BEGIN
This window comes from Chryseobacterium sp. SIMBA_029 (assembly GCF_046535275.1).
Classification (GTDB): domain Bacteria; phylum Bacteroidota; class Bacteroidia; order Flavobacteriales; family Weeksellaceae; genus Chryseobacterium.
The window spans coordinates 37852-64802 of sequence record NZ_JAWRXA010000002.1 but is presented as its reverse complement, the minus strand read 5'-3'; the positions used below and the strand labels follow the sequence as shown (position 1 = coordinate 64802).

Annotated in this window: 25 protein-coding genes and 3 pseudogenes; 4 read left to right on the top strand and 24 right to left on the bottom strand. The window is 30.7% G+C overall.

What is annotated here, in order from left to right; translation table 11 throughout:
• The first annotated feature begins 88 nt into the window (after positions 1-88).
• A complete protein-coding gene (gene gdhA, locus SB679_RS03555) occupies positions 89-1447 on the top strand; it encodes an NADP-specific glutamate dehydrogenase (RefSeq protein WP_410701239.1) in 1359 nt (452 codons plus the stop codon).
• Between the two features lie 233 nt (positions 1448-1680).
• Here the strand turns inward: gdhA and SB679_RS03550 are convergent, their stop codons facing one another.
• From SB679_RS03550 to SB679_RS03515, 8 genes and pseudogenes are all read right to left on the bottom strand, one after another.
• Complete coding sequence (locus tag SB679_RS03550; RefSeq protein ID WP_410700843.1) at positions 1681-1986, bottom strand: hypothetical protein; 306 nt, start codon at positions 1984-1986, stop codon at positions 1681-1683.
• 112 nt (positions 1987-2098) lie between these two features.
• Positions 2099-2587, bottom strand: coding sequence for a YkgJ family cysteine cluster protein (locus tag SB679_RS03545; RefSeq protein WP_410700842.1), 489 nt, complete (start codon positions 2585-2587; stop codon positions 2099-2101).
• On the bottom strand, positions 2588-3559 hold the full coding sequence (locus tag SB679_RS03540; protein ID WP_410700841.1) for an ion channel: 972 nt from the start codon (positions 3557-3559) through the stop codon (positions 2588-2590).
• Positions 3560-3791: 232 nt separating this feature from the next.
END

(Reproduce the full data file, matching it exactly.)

This window comes from Chryseobacterium sp. SIMBA_029 (assembly GCF_046535275.1).
Classification (GTDB): domain Bacteria; phylum Bacteroidota; class Bacteroidia; order Flavobacteriales; family Weeksellaceae; genus Chryseobacterium.
The window spans coordinates 37852-64802 of sequence record NZ_JAWRXA010000002.1 but is presented as its reverse complement, the minus strand read 5'-3'; the positions used below and the strand labels follow the sequence as shown (position 1 = coordinate 64802).

Annotated in this window: 25 protein-coding genes and 3 pseudogenes; 4 read left to right on the top strand and 24 right to left on the bottom strand. The window is 30.7% G+C overall.

What is annotated here, in order from left to right; translation table 11 throughout:
• The first annotated feature begins 88 nt into the window (after positions 1-88).
• A complete protein-coding gene (gene gdhA, locus SB679_RS03555) occupies positions 89-1447 on the top strand; it encodes an NADP-specific glutamate dehydrogenase (RefSeq protein WP_410701239.1) in 1359 nt (452 codons plus the stop codon).
• Between the two features lie 233 nt (positions 1448-1680).
• Here the strand turns inward: gdhA and SB679_RS03550 are convergent, their stop codons facing one another.
• From SB679_RS03550 to SB679_RS03515, 8 genes and pseudogenes are all read right to left on the bottom strand, one after another.
• Complete coding sequence (locus tag SB679_RS03550; RefSeq protein ID WP_410700843.1) at positions 1681-1986, bottom strand: hypothetical protein; 306 nt, start codon at positions 1984-1986, stop codon at positions 1681-1683.
• 112 nt (positions 1987-2098) lie between these two features.
• Positions 2099-2587, bottom strand: coding sequence for a YkgJ family cysteine cluster protein (locus tag SB679_RS03545; RefSeq protein WP_410700842.1), 489 nt, complete (start codon positions 2585-2587; stop codon positions 2099-2101).
• On the bottom strand, positions 2588-3559 hold the full coding sequence (locus tag SB679_RS03540; protein ID WP_410700841.1) for an ion channel: 972 nt from the start codon (positions 3557-3559) through the stop codon (positions 2588-2590).
• Positions 3560-3791: 232 nt separating this feature from the next.